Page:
All eyes on Netflix as it pivots to survive saturated streaming market

As Netflix shares plummet and its position as leader of the streaming services pack starts to falter, a QUT media scholar said the company is pulling out all stops to keep its customers and maintain its dominance in an increasingly saturated market.

Professor Amanda Lotz from QUT’s Digital Media Research Centre and School of Communication told Mumbrella the launch earlier this month by Netflix allowing subscribers to give their favourite titles two thumbs up is not just a publicity ploy.

“Streaming services are rapidly evolving. It is estimated that Netflix is in half of homes in the UK, US, Canada, and Australia, but growth is slowing – last week the company announced its first decline in subscribers for more than a decade which sent investors into instant panic mode, knocking billions off its share price,” she said.

“Asking subscribers to indicate what titles they love helps Netflix prioritise titles likely to keep people paying. They are doing this in an environment in which subscribers are starting to cancel as much as add new services.

“Netflix is entering a new phase, and we are hearing how the company may introduce advertising as well as crack down on account sharing,” she added.

During the company’s quarterly earnings call in the US last week, the CEO of Netflix said the company is open to an advertising supported subscription model in the near future after years of rejecting calls for an ad-supported streaming tier.

In a statement, Netflix said it ended the first quarter with 200,000 fewer subscribers than it had in the fourth, missing on its own projection of adding 2.5 million customers in the period. As it stands, Netflix has 221.64 million global subscribers.

“One way to increase the price spread is advertising on lower priced plans. Those who have been following Netflix know that I have been against the complexity of advertising and a fan of the simplicity of subscription,” said Hastings. “But I’m a bigger fan of consumer choice and allowing consumers who would like to have a lower price and are advertising tolerant get what they want.”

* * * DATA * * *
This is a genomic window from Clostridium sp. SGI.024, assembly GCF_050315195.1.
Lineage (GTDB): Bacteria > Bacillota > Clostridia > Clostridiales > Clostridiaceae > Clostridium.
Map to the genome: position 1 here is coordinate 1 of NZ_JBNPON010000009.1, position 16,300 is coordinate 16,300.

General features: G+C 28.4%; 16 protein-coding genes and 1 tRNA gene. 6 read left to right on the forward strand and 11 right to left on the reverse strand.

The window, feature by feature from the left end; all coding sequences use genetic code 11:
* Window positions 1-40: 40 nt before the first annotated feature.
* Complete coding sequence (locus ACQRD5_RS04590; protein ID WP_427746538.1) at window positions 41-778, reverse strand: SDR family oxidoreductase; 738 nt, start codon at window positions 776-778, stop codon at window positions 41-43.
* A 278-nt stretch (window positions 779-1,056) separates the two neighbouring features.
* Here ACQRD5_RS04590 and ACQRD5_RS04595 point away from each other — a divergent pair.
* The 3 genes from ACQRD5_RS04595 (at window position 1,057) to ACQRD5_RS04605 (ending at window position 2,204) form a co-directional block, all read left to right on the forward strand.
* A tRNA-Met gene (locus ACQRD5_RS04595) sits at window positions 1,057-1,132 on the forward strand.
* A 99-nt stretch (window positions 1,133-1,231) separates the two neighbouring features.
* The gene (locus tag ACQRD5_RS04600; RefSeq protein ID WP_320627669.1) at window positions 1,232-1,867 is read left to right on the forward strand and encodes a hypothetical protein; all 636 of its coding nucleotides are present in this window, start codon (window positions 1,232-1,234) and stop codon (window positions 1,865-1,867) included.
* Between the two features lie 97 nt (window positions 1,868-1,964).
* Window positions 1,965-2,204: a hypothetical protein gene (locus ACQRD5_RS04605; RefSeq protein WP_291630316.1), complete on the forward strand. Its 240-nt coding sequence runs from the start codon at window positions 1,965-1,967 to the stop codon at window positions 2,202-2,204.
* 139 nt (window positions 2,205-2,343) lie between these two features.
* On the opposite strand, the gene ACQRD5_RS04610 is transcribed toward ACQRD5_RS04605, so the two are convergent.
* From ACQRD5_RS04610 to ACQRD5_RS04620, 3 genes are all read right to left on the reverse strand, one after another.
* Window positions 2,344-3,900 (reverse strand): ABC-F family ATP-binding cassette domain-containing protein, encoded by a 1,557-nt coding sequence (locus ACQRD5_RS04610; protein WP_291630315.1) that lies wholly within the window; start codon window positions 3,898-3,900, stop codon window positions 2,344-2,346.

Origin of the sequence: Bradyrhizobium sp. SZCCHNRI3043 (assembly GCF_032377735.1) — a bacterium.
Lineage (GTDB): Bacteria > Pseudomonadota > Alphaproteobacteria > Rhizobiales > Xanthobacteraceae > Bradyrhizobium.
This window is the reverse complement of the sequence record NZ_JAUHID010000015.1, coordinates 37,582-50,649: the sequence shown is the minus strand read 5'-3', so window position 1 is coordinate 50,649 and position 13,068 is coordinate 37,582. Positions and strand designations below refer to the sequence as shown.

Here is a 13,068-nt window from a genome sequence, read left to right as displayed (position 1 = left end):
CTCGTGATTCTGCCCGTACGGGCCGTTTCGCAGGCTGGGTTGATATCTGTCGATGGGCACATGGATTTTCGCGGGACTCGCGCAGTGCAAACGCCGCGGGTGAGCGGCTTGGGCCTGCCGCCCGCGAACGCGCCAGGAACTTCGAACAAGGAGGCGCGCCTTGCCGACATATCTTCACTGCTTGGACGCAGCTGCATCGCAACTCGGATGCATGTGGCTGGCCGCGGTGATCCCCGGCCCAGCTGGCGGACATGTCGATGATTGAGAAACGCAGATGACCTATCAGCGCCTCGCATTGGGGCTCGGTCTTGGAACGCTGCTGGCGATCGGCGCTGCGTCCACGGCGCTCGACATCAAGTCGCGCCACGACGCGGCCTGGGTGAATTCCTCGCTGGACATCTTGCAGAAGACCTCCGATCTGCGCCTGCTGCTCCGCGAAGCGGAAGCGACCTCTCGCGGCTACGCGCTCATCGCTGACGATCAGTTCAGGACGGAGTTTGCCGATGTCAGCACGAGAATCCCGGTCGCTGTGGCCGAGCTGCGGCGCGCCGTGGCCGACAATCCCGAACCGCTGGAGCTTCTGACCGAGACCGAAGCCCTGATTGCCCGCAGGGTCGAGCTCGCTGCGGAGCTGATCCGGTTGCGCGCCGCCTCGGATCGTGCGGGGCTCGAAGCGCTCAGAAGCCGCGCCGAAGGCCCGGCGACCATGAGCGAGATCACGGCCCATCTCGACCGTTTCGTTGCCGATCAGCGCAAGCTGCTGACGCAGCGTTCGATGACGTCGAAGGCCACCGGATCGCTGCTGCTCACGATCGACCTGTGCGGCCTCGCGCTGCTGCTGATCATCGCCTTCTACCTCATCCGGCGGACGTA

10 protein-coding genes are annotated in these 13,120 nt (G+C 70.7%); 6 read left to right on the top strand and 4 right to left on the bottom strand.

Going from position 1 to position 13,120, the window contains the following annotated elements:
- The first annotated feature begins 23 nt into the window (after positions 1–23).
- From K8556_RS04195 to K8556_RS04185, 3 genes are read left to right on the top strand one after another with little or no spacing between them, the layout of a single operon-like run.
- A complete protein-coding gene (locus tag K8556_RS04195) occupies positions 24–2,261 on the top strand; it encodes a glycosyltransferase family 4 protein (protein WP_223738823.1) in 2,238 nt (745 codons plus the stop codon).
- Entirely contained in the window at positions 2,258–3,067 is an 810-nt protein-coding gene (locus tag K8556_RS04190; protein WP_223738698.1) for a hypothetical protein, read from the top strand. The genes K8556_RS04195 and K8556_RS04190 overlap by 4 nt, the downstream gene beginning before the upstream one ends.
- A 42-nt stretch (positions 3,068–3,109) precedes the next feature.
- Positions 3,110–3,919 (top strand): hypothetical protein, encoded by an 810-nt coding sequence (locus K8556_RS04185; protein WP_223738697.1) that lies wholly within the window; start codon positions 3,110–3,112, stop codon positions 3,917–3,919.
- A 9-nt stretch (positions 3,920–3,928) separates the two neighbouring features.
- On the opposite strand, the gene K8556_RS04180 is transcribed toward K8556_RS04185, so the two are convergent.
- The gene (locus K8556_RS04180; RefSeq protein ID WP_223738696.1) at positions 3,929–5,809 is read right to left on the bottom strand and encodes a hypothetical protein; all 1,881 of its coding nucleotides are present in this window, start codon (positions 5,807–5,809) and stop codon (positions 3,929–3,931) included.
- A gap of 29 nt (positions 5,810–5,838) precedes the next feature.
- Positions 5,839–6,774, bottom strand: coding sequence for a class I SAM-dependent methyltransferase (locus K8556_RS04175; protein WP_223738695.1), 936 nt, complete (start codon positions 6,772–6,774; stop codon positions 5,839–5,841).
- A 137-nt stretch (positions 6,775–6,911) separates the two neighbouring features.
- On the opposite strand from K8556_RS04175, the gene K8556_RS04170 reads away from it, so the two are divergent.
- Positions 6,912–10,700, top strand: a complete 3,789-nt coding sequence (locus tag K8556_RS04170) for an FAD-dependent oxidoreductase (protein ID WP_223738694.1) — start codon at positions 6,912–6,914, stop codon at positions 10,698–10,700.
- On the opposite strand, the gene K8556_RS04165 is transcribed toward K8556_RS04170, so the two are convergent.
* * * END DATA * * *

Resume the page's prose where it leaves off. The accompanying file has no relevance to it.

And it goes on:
“The online ad market has advanced and you don’t have to incorporate all the information about people that you used to. We can be a great publisher and have other people do all of the fancy ad-matching and integrate all the data so we can stay out of that and be focused on our members and create a good experience,” he said. 

Netflix has already been making moves to cut back on content spend, and according to an article published by TheWrap, the streaming giant has already walked its head of the animation department, Phil Rynda, along him several staff members and in-production projects.

“It is important to separate operating revenue (which comes from subscribers) and stock market capitalization (which is investors’ assessment of the future earning outlook of a company relative to all the other companies they can invest in),” explained Lotz.

“The subscriber losses (200,000) can entirely be accounted for in cutting service to Russia (700,000). It isn’t an indication that people are dropping Netflix at new, higher rates, although it has not added new subscribers as quickly as in the past. The stock re-evaluation is tied to slowing growth; it still has far more subscribers than other services (in roughly half of homes in the US, UK, AU, and CA) so this is inevitable, and sooner than predicted, but the service still has a stronger global proposition than many others,” she said.